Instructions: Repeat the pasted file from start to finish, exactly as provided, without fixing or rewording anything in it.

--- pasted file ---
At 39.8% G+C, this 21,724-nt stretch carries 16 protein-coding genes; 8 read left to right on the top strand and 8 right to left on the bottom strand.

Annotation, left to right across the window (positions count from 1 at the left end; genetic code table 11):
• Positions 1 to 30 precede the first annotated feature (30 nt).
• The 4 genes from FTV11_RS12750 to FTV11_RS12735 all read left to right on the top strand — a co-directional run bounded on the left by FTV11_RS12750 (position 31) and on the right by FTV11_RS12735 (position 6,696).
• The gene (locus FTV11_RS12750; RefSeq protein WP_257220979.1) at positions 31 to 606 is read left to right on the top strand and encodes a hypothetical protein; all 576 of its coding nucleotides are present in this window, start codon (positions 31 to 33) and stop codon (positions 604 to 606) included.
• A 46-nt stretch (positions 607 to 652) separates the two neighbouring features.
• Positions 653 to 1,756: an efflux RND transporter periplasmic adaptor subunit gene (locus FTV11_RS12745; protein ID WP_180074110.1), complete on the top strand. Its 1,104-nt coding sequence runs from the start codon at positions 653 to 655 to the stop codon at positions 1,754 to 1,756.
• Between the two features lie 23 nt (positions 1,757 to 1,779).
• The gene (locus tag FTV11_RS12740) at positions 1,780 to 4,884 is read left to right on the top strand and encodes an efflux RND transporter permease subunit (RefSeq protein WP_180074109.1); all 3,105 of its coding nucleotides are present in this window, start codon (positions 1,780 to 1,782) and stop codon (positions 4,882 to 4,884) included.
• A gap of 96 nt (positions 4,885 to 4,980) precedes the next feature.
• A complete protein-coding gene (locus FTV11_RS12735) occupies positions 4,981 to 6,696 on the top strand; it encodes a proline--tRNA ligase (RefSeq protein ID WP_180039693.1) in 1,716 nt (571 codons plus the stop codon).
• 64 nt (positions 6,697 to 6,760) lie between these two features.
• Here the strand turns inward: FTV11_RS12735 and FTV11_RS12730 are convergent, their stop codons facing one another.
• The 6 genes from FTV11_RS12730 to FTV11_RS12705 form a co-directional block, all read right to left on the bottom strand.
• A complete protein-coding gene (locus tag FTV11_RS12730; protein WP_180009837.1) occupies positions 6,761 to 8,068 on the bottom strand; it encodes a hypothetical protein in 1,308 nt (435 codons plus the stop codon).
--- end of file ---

At 39.8% G+C, this 21,724-nt stretch carries 16 protein-coding genes; 8 read left to right on the top strand and 8 right to left on the bottom strand.

Annotation, left to right across the window (positions count from 1 at the left end; genetic code table 11):
• Positions 1 to 30 precede the first annotated feature (30 nt).
• The 4 genes from FTV11_RS12750 to FTV11_RS12735 all read left to right on the top strand — a co-directional run bounded on the left by FTV11_RS12750 (position 31) and on the right by FTV11_RS12735 (position 6,696).
• The gene (locus FTV11_RS12750; RefSeq protein WP_257220979.1) at positions 31 to 606 is read left to right on the top strand and encodes a hypothetical protein; all 576 of its coding nucleotides are present in this window, start codon (positions 31 to 33) and stop codon (positions 604 to 606) included.
• A 46-nt stretch (positions 607 to 652) separates the two neighbouring features.
• Positions 653 to 1,756: an efflux RND transporter periplasmic adaptor subunit gene (locus FTV11_RS12745; protein ID WP_180074110.1), complete on the top strand. Its 1,104-nt coding sequence runs from the start codon at positions 653 to 655 to the stop codon at positions 1,754 to 1,756.
• Between the two features lie 23 nt (positions 1,757 to 1,779).
• The gene (locus tag FTV11_RS12740) at positions 1,780 to 4,884 is read left to right on the top strand and encodes an efflux RND transporter permease subunit (RefSeq protein WP_180074109.1); all 3,105 of its coding nucleotides are present in this window, start codon (positions 1,780 to 1,782) and stop codon (positions 4,882 to 4,884) included.
• A gap of 96 nt (positions 4,885 to 4,980) precedes the next feature.
• A complete protein-coding gene (locus FTV11_RS12735) occupies positions 4,981 to 6,696 on the top strand; it encodes a proline--tRNA ligase (RefSeq protein ID WP_180039693.1) in 1,716 nt (571 codons plus the stop codon).
• 64 nt (positions 6,697 to 6,760) lie between these two features.
• Here the strand turns inward: FTV11_RS12735 and FTV11_RS12730 are convergent, their stop codons facing one another.
• The 6 genes from FTV11_RS12730 to FTV11_RS12705 form a co-directional block, all read right to left on the bottom strand.
• A complete protein-coding gene (locus tag FTV11_RS12730; protein WP_180009837.1) occupies positions 6,761 to 8,068 on the bottom strand; it encodes a hypothetical protein in 1,308 nt (435 codons plus the stop codon).